As an INFJ, I can be strong, but sometimes my strength gives out. Anxiety, fear, sadness, exhaustion, can build up and up and up and I need to have a release. Sometimes I do it in writing. Sometimes I spend a day crying. Or ranting. Often I feel emotional and weak when I feel overwhelmed, but “ranting” in order to release inner pressure is one of the INFJ characteristics. One article said this:
INFJs tend to pick up on other people’s emotions and in some cases absorb them…Unfortunately, by focusing on others, we end up neglecting our own problems. When left alone, those problems become a pressure cooker waiting to explode. When it’s time for us to explode, we need someone to unload to. We need to discuss our feelings and work through what’s stressing us out. Otherwise we feel like we are being edged out by others’ problems and that we don’t matter. Take the time to hear us out when we need to rant—even if it’s about a problem that you told us to fix about one hundred times already and we ignored your advice. If you listen to us, we will be forever grateful. I cannot tell you how many times I’ve been emotionally distressed over a simple problem because I let that warning light above my head become critical.
One of the many things that I love about EJ is that he understands my need to “rant” in order to release emotion so he listens to me. And listens and listens. And cares. This is invaluable.
I’m writing about all this to lead up to sharing that life is becoming a bit scary and messy right now.
EJ has been really struggling with some health issues that we felt could be side effects of the medications he is on or could be the result of a more serious problem. These issues are affecting EJ’s performance at work, which is very difficult for him because he’s always been a hard-working, skilled, and valued employee and now he feels as if he is not.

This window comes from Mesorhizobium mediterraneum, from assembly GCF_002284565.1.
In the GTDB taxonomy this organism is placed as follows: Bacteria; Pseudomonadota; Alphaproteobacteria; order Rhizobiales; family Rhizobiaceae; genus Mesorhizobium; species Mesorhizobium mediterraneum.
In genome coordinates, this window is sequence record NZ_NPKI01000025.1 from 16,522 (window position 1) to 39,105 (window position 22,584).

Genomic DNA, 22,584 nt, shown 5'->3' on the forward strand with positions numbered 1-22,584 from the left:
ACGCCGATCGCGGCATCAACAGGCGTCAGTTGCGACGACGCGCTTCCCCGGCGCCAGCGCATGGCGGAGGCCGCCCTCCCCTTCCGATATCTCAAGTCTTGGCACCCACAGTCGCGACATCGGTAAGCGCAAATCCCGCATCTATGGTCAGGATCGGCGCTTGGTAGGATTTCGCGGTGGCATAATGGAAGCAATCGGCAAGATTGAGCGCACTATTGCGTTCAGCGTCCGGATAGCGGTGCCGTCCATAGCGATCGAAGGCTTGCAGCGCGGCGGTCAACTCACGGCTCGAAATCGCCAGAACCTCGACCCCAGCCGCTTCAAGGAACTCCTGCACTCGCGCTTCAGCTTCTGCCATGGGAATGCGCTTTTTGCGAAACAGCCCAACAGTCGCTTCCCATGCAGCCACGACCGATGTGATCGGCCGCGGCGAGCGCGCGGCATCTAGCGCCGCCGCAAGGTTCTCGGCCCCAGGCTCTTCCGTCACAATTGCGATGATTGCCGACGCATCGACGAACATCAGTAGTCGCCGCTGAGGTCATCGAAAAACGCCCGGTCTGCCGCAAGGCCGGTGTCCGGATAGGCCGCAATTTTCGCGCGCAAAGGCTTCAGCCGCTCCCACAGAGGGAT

The symptoms having been becoming more problematic so yesterday I went with EJ to his doctor’s appointment. I told EJ that I was in “Protective INFJ Warrior Mode” and that I was going to insist that the doctor doesn’t just give him yet another medication to try. It’s time to get to the bottom of this. EJ knows that usually I am quite quiet and nonconfrontational, but my “Protective INFJ Warrior Mode” can be quite fierce at times. He joked to a co-worker when he left work that he was going to his doctor appointment to referee. But I was like, “I’m going to do this.” And my “fierce “Protective INFJ Warrior Mode” isn’t confrontational–unless there’s no other option. Usually it’s just firm and determined. The difference is that in the past I found it difficult to speak up, but now I do.
I was prepared to be forceful if the doctor didn’t listen to me. In fact, I didn’t sleep the night before because I was practicing my beliefs, arguments, and counter-arguments in my head. During the appointment, I just calmly and firmly stated that I know some of EJ’s medications are quite dangerous and could cause serious side effects and I was concerned they were causing his problems so I wanted him off them. I told the doctor that I was also aware that his symptoms could be indicative of a serious illness so we needed to get to the bottom of this. I told her that I know that many doctors are opposed to alternative medicine, but I think that it might be helpful to consider them in order to treat his pain without drugs.
Surprisingly, the doctor listened to me and agreed with me. She said EJ’s meds could cause the systems he is struggling with, so she took him off all his meds because she wants to sort of do a system flush to see if his issues diminish/disappear when he is off them. She said his symptoms could also indicate a more serious health issue so she is ordering an MRI. And she said that rather than calling different treatments “alternative medicine,” she’d prefer to call them “complementary treatments.” She encouraged EJ to try some of them. While the ones I suggested might/might not help him, they certainly wouldn’t hurt him, she said. So EJ and I will be discussing what steps to take and changes to make.
Of course, these health issues dredge up all sorts of anxiety, including intense concern for EJ’s health, worries about how we will survive financially if EJ can’t work, and–worse case scenarios about how I will make it if EJ dies. My body is thrumming with stress, and EJ is struggling too. We used to feel stronger and more resilient, but we both feel battered by years of dealing with abusive people, JJ’s cancer, and other difficulties. We never feel as if we can catch our breath or balance before being hit with another difficulty. So I am having a few meltdowns–crying, ranting, writing, etc.–to release the build-up of emotional stress. I’m trying to do it without being a burden to anyone else.